Like Hank Sims, I too was assured the Richardson Grove project was just a minor tweak, without any environmental consequences, and great for local businesses but without any impact on traffic, or sprawl, or Big Boxes, or anything else bad ("Town Dandy," April 9). The county's media campaign was very effective -- that is, until we discovered that it was publicly funded propaganda, and that we've been ham-handed.
Now I know better, because I have learned a few things:
The economic benefits of this project are questionable and confusing. As Caltrans itself put it: "Proposed project would not result in significant increases in overall economic productivity in the region." (DEIR pg. 45). It's not about safety, which is best accomplished with speed control, but about accommodating (fostering?) growth, development and inter-regional commerce, according to Caltrans' Strategic Plan. With 299 at Buckhorn and 199/197 open, we will see lots more truck traffic that is currently shunted off to I-5.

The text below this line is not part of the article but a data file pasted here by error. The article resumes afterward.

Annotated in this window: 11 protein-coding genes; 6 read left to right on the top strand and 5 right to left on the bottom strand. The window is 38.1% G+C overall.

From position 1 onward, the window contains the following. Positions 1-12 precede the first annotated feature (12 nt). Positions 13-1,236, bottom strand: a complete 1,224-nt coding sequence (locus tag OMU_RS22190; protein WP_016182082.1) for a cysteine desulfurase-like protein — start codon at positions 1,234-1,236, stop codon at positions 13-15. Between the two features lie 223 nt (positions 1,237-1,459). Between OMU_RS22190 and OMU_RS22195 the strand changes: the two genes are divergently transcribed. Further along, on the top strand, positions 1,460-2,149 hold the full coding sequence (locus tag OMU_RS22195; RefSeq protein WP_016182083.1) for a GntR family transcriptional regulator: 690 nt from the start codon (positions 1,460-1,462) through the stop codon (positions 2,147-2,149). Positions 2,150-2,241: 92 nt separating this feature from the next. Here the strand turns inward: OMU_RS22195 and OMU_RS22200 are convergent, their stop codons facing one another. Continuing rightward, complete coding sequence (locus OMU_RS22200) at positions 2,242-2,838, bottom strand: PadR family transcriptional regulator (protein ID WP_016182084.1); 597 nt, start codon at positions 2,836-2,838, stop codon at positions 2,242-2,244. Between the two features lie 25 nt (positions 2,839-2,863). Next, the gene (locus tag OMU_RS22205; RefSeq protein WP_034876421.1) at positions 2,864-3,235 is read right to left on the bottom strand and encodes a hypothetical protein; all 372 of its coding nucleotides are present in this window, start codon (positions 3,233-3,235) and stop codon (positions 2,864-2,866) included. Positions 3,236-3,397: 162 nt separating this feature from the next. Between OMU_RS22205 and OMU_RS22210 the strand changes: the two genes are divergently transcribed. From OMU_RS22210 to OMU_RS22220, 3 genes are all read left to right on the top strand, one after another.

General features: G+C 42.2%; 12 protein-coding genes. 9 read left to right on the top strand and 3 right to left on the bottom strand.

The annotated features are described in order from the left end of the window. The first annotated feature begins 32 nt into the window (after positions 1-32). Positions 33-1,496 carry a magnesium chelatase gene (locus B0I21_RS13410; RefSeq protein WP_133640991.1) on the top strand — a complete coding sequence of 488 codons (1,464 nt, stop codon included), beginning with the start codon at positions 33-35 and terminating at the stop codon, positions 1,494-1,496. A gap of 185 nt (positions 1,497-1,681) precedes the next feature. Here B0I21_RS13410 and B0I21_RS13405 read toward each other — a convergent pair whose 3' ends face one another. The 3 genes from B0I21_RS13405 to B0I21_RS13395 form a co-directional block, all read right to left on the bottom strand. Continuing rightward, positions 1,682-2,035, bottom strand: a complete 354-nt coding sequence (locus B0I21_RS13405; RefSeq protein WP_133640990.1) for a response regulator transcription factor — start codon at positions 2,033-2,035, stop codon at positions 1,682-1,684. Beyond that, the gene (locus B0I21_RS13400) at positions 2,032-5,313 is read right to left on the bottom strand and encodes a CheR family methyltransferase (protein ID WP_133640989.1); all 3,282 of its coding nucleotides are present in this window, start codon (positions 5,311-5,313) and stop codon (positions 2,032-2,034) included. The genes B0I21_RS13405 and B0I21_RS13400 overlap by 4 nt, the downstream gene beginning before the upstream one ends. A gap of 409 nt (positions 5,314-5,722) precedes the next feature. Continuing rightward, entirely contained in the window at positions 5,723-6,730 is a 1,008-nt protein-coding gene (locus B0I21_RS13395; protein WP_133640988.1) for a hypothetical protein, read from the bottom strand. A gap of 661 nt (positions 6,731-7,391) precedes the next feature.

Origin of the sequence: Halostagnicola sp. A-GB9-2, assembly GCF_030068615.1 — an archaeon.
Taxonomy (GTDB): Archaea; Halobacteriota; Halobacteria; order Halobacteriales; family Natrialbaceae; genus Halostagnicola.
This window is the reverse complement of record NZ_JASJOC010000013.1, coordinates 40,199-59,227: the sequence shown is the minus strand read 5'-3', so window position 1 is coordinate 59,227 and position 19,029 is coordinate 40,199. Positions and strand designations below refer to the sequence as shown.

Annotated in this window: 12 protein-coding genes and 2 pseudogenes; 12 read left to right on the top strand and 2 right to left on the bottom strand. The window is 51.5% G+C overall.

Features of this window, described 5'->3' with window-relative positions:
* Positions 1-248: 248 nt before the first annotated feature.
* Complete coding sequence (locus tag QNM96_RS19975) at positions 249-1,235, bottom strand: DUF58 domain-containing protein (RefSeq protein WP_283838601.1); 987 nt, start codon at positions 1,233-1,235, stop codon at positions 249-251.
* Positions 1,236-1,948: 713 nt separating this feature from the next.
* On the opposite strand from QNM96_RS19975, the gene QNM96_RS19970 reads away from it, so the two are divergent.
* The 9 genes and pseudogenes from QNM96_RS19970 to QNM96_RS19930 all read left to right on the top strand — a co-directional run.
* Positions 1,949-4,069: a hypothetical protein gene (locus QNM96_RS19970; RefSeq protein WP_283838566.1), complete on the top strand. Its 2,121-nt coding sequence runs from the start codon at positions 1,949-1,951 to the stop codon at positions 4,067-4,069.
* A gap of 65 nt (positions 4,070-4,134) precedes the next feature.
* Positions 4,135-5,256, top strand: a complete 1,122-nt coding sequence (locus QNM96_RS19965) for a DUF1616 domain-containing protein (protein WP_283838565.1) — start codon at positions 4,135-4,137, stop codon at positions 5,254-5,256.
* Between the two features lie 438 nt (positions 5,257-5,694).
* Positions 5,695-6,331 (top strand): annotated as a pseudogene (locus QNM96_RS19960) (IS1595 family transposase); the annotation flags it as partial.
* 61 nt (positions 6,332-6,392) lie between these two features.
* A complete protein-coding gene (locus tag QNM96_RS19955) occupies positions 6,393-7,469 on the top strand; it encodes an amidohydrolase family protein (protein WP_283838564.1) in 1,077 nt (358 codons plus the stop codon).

Murrelet surveys will be done only after the project. Even though Richardson Grove is critical habitat, no one knows much about the resident population, and murrelets are going extinct south of Richardson Grove.
More troubling is what is not being discussed, namely reasonable alternatives. Whatever remains in that convoluted Headwaters Grant should fund a thorough and unbiased real educational campaign that takes a genuine look at the serious consequences of the Richardson Grove project and some of the real alternatives to diesel trucking, including the long-awaited appropriately scaled maritime highway using our port.
Jessica Puccinelli, Fortuna